"One of our ringers showed me the programme for your G&B Summer School and I thought we might do something the same. So how did you organise it all?"CW, Greater London
Splendidly, lots of people have been asking me the same thing. Come the end of Covid, we'll have lost significant numbers of active ringers if we're not careful, so to help tackle this, back in August we ran the first ever week-long Zoom Summer School.
And the full programme is on the right – with 39 different seminars on all aspects of ringing, including particular methods, ringing skills, conducting, maintenance and general matters.
The 39 of them were divided into blocks – with three taking place simultaneously each afternoon at 3.00, and three more taking place each evening at 7.30. The alternatives in each block were aimed at different audiences.
And importantly, no previous experience was needed. No seminar needed a pre-achieved level of expertise. Attendees could simply absorb any theory they wanted. Plain hunt ringers could learn all about Stedman Caters, and rounds ringers could learn to conduct.
There were no Ringing Room sessions as part of the Summer School – although we've certainly been running a huge number separately. There's absolutely no doubt that Ringing Room is a stunningly brilliant system, and of enormous benefit to us all – particularly at the moment – but anyone new to Ringing Room takes a moment to adapt, and a single session wouldn't have been long enough.
All the sessions were free – since after all, the cost was only £43 for the three pro-Zoom licences. But we didn't take bookings through our website in case one or two people ticked lots of boxes and then didn't turn up on the day. Instead we asked students to email their choices.
Of course, almost all ringers are extremely reliable, and in the event, very few people indeed didn't turn up. And even those few, all apologised in advance and had very good reasons.
Finding seminar leaders wasn't a problem at all because, like all Associations, we've got lots of talented teachers and presenters. I simply asked some of them and they nearly all said yes – although I could have asked many others too.
But I definitely didn't tell them what to do. Indeed I didn't even make any suggestions. Each presenter delivered their sessions in their own style and in their own format, and the result was a set of varied and stimulating seminars that was every bit as excellent as I expected.
And as well as presenters we had welcomers. The welcomers opened each session 15 minutes before the seminar was due to start, welcomed all the attendees and got them to introduce themselves to each other.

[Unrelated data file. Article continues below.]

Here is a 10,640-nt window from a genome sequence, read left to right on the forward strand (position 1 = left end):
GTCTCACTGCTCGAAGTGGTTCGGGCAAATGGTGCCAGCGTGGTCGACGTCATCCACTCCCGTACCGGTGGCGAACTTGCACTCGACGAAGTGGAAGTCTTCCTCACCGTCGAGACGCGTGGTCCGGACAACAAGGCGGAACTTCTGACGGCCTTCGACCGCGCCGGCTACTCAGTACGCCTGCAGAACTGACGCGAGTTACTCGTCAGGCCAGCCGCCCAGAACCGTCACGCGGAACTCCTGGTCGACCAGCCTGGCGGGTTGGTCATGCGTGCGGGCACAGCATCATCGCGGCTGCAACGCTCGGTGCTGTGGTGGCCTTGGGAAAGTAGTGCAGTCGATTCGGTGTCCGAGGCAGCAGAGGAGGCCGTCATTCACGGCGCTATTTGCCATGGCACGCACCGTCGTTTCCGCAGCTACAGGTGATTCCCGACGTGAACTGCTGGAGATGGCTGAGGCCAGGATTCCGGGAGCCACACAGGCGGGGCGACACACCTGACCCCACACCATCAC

And there were important technicalities too that were every bit as vital as the seminars themselves. It would have been no good if dozens of people had been left looking at blank screens – or had been connected to the wrong seminar, or on the wrong day or at the wrong time. And with more than 500 applications this was a serious issue.
So rather than just hope nothing would go wrong we had multiple back-ups. The summoning emails were all set up in advance – sent as blind copies to conform with GDPR – and these emails were backed up because computer failure, connection failure and power failure were always possibilities.
All the seminars had a back-up presenter too – ready in case the presenter's computer failed. And the welcomers stayed with their seminars in case the presenter's internet connection failed temporarily. That way they were ready to encourage general discussion until the presenter was back on-line.
In fact, almost none of these back-up systems were called upon. The only problem was a short power failure during one seminar.
And the result? Put simply, it was way beyond my wildest dreams.
The presenters were all so good, so well-prepared, so professional and so friendly that I received a veritable mountain of thanking emails. Over and over again, I was told that every single seminar had been absolutely brilliant. All the students wanted us to do it again – and soon – whether or not we get back to normal ringing.
So splendidly, we will be doing it again. In January we'll have the G&B Winter School, and in August we'll have another Summer School. And we're planning to hold Zoom theory sessions before our normal Training Days too.
And with luck we'll have even more students. 500 applications was certainly splendid, but next time, who knows? Could it be a thousand?
Steve Coleman, G&B